Mohammed Nazzali spent months getting ready for his first hajj pilgrimage, but nothing could have prepared him for the rare spiritual experience he shared with hundreds of thousands of other Muslims.
“It’s something that you can’t describe,” the Windsor resident said of his recent trip to Mecca, Saudi Arabia. “You have to be there.”
Mr. Nazzali estimated that about 60 local Muslims attended the hajj, the fifth pillar of Islamic faith, which began Dec. 18. He travelled to Mecca with a Windsor Mosque group of more than 20 people, led by Abdelkader Tayebi and Fowzi Chams. Another group from Windsor attended as well, while other local Muslims travelled with groups from Toronto and elsewhere.
Between two and three million Muslims from around the world gather in Mecca for the hajj every year.
All able-bodied Muslims are required to make the pilgrimage at least once in their lifetime if they can afford to.
The hajj involves a series of rituals, including walking counter-clockwise seven times around the Kaaba, a large cube-shaped structure in Mecca toward which Muslims pray. Pilgrims also drink from the holy Zam Zam well and perform a symbolic stoning of the devil.
“It’s a beautiful experience that brings you a feeling of belonging to the human kind,” said Mr. Tayebi, a Windsor Muslim community leader. “And that is manifested in the most awesome way.”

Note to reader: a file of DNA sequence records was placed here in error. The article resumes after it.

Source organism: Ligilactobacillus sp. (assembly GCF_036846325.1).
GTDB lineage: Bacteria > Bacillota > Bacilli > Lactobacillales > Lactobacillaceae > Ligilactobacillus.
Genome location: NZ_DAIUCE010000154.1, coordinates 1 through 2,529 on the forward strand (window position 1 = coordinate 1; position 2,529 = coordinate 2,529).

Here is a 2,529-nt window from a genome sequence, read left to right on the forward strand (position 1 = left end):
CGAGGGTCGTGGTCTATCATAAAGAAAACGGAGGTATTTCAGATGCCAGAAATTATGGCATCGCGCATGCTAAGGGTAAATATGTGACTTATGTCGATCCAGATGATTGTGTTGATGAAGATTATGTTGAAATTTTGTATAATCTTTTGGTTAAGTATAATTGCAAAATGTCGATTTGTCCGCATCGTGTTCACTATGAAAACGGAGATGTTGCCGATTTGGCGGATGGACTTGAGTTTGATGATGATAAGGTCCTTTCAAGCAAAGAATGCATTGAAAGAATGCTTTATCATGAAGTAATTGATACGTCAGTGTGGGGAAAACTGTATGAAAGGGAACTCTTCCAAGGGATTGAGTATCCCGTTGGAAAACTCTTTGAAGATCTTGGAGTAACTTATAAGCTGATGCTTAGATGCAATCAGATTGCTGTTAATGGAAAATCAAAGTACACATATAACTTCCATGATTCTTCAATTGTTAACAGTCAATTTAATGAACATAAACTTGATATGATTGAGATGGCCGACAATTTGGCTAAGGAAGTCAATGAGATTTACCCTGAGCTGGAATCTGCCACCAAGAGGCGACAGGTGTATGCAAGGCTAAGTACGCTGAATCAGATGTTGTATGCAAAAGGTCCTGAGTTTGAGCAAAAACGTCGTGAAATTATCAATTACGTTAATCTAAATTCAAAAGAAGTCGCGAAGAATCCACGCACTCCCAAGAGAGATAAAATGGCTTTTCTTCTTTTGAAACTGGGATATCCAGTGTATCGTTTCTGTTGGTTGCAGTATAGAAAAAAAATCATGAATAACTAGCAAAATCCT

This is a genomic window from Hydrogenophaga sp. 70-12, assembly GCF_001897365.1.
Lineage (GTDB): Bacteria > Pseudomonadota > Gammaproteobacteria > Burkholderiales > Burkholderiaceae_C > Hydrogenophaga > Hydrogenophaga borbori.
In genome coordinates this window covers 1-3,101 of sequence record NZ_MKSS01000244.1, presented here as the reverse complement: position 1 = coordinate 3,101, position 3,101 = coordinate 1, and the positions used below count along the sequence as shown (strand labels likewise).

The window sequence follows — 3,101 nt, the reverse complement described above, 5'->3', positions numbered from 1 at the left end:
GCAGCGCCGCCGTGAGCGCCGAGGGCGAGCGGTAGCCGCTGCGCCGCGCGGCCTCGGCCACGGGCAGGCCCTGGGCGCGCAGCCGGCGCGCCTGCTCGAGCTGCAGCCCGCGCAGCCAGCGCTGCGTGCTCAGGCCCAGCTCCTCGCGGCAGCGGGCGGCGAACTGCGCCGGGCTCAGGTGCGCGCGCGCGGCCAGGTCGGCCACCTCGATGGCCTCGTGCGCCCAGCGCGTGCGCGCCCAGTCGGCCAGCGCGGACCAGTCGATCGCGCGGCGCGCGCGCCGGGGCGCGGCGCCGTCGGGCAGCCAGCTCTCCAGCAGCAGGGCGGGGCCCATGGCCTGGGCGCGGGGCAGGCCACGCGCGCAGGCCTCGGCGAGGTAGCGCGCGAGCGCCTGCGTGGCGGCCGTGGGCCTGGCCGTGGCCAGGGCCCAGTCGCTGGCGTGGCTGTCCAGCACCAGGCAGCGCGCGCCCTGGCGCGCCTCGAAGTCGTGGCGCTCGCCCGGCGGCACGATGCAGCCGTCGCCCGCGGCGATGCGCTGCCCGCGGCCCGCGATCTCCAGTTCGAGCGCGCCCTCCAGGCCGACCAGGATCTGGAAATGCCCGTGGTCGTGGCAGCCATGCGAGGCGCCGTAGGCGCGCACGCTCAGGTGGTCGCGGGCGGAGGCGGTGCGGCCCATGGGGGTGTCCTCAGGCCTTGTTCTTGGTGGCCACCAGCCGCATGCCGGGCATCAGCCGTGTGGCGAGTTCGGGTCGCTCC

During the hajj, men are required to wear the ihram, two white unstitched sheets that symbolize equality.
“You couldn’t tell who was rich and who was poor,” Mr. Nazzali said. “We were all the same.
“There were Muslims from all over — Australia, U.S., Canada, China…”
Despite language barriers, the Windsorites managed to communicate with fellow pilgrims and carry out the rituals together.
They made connections with strangers but also encountered familiar faces in the sea of worshippers.
Mr. Tayebi said he and other members of the Windsor Mosque group were commonly asked about the Muslim experience in Canada. But most conversations didn’t focus on the difficulties Muslims face in the post 9-11 Western world, said Mr. Nazzali.
“Because you’re happy, excited … in a comfortable zone and you want to focus on that,” he said. “(The hajj) softens you.”
The four-week trip was the eighth pilgrimage in a row for Chams.
“This year was the best,” he said. “Saudi Arabia did a really good job of organizing everything.”
Crowd control is a main concern during the hajj because hundreds of people get trampled and hurt, sometimes fatally, every year. Mr. Nazzali said his group did not witness any serious incidents, but admitted the trip was physically demanding, especially on older people.
Mr. Tayebi said he was pleased to see a large number of young Muslims during the hajj.
“It was extremely rewarding and encouraging,” he said, adding that more and more local youth are expressing a desire to go to Mecca.
“Another important thing is that we came back with a stronger group bond. And we prayed for Windsor. We prayed for everybody here.”
…this post forwarded by Windsor Humanist, Alexander Neil, after a January 6, 2008 article by Sonja Puzic in The Windsor Star